Zombie Politics

I drank your milkshake.

Tuesday, September 26, 2006

Junior Boys @ Café Nine – September 6th

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I guess I should talk about the Junior Boys show I went to a couple of weeks ago in New Haven. Not that I don’t want to, per se, it’s just that almost everyone else is (from the Village Voice to two major articles on Pitchfork). So, why shouldn’t I? I should. So I am.

On September 6th the Junior Boys played Café Nine in New Haven. I should probably start by saying I had no idea what kind of “venue” Café Nine was. The Junior Boys were playing the following night at the Bowery Ballroom in New York City, which is a fairly huge-ish sort of place. Café Nine is not. In fact, it’s tiny. It’s roughly the size of a fat man’s coffin – a long bar with a tiny, almost hexagonal stage towards the front. The guy outside the door was collecting ten dollars from people and professing ignorance to what the band was actually going to be.

“Beats me,” he apologetically informed someone right before we walked in.

This is what the clueless ticket collecting guy should have said: the Junior Boys are magic. Because they are. They’re a couple of Canadian guys (it used to be Jeremy Greenspan and Johnny Dark, now it’s Greenspan and Matt Didemus) who create some of the most blissful, pretty pop music out there. While the first album had more of a dance-y edge, their recent So This is Goodbye resonates with more breezy sensibilities. “In the Morning,” the absolutely killer lead-off single, is easily one of the year’s greatest tracks (ranking with “Maneater” and “Whoo! Alright-Yeah… Uh Huh” as one of 2006’s premiere pop achievements).

They took to the stage after an opening French Canadian band called Ensemble; only notable because of the hilarious way they pronounced their name (kind of like Ali G in Talladega Nights). It should be known that I had also never seen a picture of the band. Based on the airy, cherubic vocals on the albums I expected the lead singer to be some kind of impish waif. What I got was a tubby Jewish guy with a big red beard and a white disco blazer. Somehow, by defying my expectations, it fit perfectly. At some point he took off his jacket and complained about the heat. Someone from the back (there were maybe 50 of us there) hooted.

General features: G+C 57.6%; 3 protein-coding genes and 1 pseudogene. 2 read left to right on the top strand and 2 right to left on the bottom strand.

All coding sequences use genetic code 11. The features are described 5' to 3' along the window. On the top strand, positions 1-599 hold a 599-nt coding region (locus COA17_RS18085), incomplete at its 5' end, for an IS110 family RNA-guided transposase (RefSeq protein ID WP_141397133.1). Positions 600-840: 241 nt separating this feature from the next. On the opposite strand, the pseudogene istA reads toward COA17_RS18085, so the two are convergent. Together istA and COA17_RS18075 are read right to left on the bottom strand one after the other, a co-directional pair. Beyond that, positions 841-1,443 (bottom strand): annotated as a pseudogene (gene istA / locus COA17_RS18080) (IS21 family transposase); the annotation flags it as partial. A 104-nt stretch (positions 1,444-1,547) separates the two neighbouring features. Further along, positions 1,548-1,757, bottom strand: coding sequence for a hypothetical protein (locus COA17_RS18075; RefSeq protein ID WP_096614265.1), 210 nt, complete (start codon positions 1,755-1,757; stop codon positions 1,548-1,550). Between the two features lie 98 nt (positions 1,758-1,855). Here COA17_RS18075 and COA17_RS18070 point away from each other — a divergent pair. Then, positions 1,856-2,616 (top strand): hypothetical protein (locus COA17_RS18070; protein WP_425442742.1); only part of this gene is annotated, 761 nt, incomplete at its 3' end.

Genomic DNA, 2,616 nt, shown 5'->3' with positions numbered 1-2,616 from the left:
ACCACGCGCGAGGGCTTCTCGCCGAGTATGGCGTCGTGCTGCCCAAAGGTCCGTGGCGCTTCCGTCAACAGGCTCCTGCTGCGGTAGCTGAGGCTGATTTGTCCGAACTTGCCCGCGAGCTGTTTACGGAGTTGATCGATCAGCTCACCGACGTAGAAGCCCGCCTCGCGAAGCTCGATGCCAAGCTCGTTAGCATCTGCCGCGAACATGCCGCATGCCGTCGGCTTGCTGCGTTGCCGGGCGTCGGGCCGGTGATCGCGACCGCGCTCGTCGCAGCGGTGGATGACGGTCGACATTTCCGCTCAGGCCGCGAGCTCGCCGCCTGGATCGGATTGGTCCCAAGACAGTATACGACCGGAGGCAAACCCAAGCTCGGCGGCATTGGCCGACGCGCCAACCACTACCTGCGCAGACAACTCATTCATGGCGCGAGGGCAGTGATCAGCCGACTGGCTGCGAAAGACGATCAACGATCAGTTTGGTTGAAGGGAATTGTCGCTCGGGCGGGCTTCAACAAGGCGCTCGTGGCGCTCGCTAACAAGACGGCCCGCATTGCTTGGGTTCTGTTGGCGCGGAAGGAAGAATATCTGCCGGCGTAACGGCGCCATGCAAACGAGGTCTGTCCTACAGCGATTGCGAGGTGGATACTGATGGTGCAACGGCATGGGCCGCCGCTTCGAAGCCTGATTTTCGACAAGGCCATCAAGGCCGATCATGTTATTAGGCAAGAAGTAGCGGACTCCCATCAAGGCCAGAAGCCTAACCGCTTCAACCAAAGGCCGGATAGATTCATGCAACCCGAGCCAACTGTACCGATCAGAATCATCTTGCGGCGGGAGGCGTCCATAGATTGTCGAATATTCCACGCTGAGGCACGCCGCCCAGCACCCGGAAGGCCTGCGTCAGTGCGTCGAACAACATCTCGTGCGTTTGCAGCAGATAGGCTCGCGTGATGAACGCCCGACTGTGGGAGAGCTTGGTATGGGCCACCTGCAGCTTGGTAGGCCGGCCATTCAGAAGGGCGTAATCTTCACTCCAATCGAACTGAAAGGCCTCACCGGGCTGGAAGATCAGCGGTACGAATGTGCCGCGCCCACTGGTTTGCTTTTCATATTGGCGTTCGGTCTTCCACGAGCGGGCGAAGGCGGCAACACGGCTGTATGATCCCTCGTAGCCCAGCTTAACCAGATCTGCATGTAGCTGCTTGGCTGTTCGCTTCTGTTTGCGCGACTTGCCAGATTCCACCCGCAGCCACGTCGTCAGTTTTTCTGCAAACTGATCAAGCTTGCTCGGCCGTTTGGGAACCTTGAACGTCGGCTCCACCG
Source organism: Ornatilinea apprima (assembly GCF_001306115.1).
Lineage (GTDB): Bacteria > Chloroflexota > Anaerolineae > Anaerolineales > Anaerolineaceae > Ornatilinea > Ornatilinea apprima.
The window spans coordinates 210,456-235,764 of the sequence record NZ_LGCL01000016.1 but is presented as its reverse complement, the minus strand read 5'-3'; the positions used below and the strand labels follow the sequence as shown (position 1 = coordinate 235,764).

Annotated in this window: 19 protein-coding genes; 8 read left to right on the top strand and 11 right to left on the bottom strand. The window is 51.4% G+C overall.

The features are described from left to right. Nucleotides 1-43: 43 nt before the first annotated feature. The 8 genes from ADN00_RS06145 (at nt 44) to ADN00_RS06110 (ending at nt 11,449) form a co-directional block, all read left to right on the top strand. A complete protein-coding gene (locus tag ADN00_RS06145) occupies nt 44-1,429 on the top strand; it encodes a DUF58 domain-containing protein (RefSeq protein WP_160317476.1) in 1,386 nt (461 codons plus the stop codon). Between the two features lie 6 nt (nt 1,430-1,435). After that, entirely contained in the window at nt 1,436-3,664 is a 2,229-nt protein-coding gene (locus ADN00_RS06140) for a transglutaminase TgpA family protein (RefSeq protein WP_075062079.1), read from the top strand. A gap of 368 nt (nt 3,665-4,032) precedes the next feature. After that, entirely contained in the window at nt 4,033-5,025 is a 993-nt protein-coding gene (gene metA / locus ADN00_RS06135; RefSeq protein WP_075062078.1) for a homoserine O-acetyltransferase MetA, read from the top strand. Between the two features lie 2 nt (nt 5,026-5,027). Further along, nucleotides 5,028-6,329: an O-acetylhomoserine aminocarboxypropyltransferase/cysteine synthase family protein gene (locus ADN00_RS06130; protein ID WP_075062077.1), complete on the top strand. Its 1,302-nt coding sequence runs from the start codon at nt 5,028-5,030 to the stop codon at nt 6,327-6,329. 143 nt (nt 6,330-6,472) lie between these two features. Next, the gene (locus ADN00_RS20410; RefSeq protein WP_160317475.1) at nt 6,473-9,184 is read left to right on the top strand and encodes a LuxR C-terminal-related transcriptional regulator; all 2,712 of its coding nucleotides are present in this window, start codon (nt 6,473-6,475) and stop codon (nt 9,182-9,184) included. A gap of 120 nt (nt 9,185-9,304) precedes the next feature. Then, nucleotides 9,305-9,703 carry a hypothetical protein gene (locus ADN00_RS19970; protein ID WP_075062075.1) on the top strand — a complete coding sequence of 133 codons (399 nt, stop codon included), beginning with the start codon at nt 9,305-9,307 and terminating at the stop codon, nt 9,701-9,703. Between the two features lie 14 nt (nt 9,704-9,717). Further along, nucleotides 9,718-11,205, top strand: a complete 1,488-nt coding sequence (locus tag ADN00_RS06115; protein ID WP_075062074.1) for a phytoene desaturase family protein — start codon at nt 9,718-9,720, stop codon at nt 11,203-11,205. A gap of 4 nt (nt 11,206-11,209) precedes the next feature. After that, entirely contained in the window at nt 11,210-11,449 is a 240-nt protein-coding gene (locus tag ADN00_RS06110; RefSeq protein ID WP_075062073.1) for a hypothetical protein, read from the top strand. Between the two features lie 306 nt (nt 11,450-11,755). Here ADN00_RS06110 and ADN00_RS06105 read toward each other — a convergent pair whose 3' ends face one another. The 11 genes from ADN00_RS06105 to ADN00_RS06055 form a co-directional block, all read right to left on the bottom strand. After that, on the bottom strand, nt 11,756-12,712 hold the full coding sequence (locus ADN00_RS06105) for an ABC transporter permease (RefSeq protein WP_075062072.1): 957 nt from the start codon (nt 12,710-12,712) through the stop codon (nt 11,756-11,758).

“No,” Greenspan deadpanned, “it’s because I’m fat.”

Later in the show he said he really liked Gilmore Girls and asked us if anyone knew Rory Gilmore. More hooting. “Really?” he asked. It was good to know that all the information out-of-towners can gather about New Haven (and Yale) is from a television program on the former WB. He asked where it took place.

“Stars Hollow,” I answered. I was right up against the little stage. I looked downward, zoning out in that singular, between-song way.

“Is that a real place?” he asked.

By the time I looked up I realized that I was having a conversation with the lead singer of a fairly important pop band, and that this singer was still on stage in the middle of a set.

“Oh, no,” I answered.

“Where’s it supposed to be?”

“Somewhere in Fairfield County I think…” and trailed off. Somewhere, someone hooted again.

The truth of the matter, when I thought about it later, is that it isn’t supposed to be in Fairfield County. Fairfield County is far too metropolitan for Stars Hollow. A quick trip to Wikipedia informed me that it is based on “Washington Depot, Connecticut (located in the middle of the western half of the state, about 45 minutes from both Hartford and New Haven).” I really fucked that one up.

The hour long set the duo performed (with the help of a drummer, which was kind of silly) was great. Laid back but easily dance-able, they covered a lot of territory; a nice mix of both Last Exit and So This is Goodbye without any real surprises (not that they were going to cover “I Would Die 4 U,” but a boy can dream). They played for about an hour, with a brief encore. The crowd was well versed in both albums (which was kind of surprising considering that the second album wasn’t scheduled to come out for another week – damn internet piracy!) An example of how intimate and comfortable the show was: at one point somebody yelled out “Teach Me How to Fight” (a ditty from the first album). Greenspan looked out at us, shrugged, and said “okay.” Then, they played the song.


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